We’re delighted that the plan focuses on promoting awareness and early diagnosis of cancer, and we’re particularly pleased by the announcement to give GPs direct access to tests if they suspect a patient might have cancer.

This will sit alongside efforts to actively improve the proportion of people who attend screening when invited, and to ensure there’s sufficient capacity to treat and care for people referred by the cancer screening programmes.

But we also want the Welsh government to introduce a test called flexible sigmoidoscopy as a priority, as research has shown that this can prevent a third of bowel cancers and reduce deaths from bowel cancer by up to half among those people who are screened.


It’s also good to hear about the plans to invest in radiotherapy services, by planning the location of equipment with Cancer Networks.

As we’ve pointed out before, shortages of both staff and equipment mean that some patients are missing out having radiotherapy as part of their treatment, and the UK lags behind the rest of Europe in offering cutting-edge radiotherapy techniques such as intensity-modulated radiotherapy (IMRT).


Clinical research studies in the NHS are vital for cancer research to progress. The new Welsh plan stipulates that Local Health Boards must foster a strong culture of research to support and encourage protected research time for clinically active staff and build on and extend academic training schemes to develop a highly skilled workforce.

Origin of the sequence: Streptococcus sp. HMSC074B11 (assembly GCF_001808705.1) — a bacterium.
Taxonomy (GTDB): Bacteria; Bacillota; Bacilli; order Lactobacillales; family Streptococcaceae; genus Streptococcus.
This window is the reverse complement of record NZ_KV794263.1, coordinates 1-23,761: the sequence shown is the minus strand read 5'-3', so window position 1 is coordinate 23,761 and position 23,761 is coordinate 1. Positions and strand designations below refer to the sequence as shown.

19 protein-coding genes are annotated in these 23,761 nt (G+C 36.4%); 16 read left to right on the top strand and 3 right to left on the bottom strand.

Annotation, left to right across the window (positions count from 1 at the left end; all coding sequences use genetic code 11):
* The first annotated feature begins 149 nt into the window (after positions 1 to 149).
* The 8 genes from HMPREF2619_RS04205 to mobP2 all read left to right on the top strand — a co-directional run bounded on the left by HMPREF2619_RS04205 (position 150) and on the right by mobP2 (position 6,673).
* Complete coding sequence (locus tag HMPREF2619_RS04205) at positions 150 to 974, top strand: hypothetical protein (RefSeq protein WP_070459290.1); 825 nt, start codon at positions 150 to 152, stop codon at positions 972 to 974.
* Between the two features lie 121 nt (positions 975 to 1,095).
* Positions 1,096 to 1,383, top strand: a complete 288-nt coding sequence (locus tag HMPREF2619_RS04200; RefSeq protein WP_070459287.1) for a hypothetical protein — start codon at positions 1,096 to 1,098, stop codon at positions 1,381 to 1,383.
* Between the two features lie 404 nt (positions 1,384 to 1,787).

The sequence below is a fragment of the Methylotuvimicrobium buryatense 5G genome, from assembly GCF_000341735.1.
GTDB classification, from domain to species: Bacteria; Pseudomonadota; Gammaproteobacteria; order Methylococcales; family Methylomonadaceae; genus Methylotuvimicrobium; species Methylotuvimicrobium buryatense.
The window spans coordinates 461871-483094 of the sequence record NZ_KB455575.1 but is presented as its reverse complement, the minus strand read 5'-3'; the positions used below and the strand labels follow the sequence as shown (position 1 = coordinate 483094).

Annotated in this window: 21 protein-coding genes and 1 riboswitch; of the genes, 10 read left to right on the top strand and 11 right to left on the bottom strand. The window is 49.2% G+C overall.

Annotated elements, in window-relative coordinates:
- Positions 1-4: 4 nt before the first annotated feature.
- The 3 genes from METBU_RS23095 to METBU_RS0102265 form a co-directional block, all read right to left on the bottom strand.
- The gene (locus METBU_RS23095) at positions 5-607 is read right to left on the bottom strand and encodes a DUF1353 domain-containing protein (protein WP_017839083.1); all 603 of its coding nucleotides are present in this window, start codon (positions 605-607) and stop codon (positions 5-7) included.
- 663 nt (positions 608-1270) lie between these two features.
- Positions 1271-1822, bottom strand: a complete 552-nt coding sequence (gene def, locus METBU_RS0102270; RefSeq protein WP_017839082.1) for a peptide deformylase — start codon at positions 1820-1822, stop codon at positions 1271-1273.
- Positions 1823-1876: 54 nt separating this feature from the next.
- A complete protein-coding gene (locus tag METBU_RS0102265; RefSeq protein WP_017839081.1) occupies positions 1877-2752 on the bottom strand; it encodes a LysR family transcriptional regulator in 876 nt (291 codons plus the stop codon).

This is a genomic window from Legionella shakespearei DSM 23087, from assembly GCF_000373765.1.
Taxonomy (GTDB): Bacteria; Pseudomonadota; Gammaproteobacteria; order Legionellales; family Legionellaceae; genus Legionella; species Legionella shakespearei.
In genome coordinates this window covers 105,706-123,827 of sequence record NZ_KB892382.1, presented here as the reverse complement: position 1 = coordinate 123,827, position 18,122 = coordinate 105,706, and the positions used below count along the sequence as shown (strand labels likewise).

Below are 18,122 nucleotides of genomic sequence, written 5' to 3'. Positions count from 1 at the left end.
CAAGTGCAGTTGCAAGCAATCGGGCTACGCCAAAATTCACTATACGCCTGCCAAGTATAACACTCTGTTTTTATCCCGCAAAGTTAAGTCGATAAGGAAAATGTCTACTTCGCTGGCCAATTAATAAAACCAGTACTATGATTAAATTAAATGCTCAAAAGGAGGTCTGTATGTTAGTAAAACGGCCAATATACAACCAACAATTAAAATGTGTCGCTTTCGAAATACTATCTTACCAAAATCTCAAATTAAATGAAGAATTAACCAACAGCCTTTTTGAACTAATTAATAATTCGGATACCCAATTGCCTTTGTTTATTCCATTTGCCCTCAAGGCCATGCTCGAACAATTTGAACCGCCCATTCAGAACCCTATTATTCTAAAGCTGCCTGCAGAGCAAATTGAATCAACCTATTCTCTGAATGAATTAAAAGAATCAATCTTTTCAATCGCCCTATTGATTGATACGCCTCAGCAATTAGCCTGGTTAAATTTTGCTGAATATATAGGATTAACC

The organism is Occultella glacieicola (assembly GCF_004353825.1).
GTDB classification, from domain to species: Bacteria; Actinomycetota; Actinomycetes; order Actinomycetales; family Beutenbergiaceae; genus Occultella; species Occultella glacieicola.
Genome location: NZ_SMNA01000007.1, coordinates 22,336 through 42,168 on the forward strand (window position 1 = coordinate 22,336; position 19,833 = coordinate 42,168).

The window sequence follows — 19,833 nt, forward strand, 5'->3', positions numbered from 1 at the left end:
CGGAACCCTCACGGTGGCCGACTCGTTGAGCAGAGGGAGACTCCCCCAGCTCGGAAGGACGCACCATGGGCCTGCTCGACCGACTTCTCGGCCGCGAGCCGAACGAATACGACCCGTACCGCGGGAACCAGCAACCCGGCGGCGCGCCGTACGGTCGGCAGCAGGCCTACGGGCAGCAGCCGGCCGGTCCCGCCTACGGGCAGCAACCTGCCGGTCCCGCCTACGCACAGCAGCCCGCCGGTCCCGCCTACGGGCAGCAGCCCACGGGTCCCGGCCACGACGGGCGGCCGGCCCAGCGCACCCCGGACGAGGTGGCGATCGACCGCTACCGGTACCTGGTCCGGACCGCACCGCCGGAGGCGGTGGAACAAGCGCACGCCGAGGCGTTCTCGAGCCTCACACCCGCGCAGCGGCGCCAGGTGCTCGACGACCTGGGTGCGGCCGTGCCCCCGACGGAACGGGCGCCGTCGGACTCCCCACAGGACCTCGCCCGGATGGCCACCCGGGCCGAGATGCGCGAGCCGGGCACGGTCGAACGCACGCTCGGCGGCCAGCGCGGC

So it’s good to see that the plan includes research as a specific policy aim. We know that patients treated in research-active environments receive better care and the UK has led the way in increasing the number of cancer patients involved in clinical trials. Continued support for cancer research is crucial to underpin improvements in cancer services, and, ultimately, outcomes.


In principle we think it’s a great idea that Local Health Boards [link] are responsible for turning the ideas in Together Against Cancer into a reality. This will enable services to be developed in response to patient need and local demand.

But if it’s to be a success, it will also be essential for a whole range of organisations – the Welsh government, the Cancer Networks and the Cancer Implementation Group – to work together and monitor implementation of the plan’s aims and ambitions.

Putting it all into practice

But as we said above, all these commitments come at a time of financial pressures within the NHS. With constraints on budgets increasing from all directions it will be important that financial concerns do not impede the commitments in the plan.

The economic situation, and the uncertainty about how events will pan out around the world, is never far from the headlines.

During this period of radical NHS change and financial austerity, there is still a risk that services could suffer. So the government will have to remain focused if it’s to continue to improve Welsh cancer services and, ultimately, improved outcomes for patients and their families.


Emily Arkell is a policy manager at Cancer Research UK